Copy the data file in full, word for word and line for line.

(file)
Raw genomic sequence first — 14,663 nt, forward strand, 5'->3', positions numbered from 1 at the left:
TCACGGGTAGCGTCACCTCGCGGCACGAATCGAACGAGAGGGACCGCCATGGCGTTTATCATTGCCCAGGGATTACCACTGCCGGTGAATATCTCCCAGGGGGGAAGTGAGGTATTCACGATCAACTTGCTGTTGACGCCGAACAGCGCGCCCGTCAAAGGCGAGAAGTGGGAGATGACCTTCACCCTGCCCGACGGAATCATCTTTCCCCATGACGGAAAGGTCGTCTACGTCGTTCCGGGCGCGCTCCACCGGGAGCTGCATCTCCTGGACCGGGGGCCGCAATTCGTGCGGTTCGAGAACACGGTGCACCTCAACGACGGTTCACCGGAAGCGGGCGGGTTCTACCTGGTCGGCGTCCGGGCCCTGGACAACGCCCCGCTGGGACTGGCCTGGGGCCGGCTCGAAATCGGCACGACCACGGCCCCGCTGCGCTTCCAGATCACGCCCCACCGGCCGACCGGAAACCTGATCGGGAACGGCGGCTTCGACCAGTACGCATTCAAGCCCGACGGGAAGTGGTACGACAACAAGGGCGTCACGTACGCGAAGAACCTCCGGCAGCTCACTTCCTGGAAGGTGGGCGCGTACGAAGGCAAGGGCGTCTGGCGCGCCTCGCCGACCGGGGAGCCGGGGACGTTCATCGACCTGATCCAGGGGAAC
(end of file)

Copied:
Raw genomic sequence first — 14,663 nt, forward strand, 5'->3', positions numbered from 1 at the left:
TCACGGGTAGCGTCACCTCGCGGCACGAATCGAACGAGAGGGACCGCCATGGCGTTTATCATTGCCCAGGGATTACCACTGCCGGTGAATATCTCCCAGGGGGGAAGTGAGGTATTCACGATCAACTTGCTGTTGACGCCGAACAGCGCGCCCGTCAAAGGCGAGAAGTGGGAGATGACCTTCACCCTGCCCGACGGAATCATCTTTCCCCATGACGGAAAGGTCGTCTACGTCGTTCCGGGCGCGCTCCACCGGGAGCTGCATCTCCTGGACCGGGGGCCGCAATTCGTGCGGTTCGAGAACACGGTGCACCTCAACGACGGTTCACCGGAAGCGGGCGGGTTCTACCTGGTCGGCGTCCGGGCCCTGGACAACGCCCCGCTGGGACTGGCCTGGGGCCGGCTCGAAATCGGCACGACCACGGCCCCGCTGCGCTTCCAGATCACGCCCCACCGGCCGACCGGAAACCTGATCGGGAACGGCGGCTTCGACCAGTACGCATTCAAGCCCGACGGGAAGTGGTACGACAACAAGGGCGTCACGTACGCGAAGAACCTCCGGCAGCTCACTTCCTGGAAGGTGGGCGCGTACGAAGGCAAGGGCGTCTGGCGCGCCTCGCCGACCGGGGAGCCGGGGACGTTCATCGACCTGATCCAGGGGAAC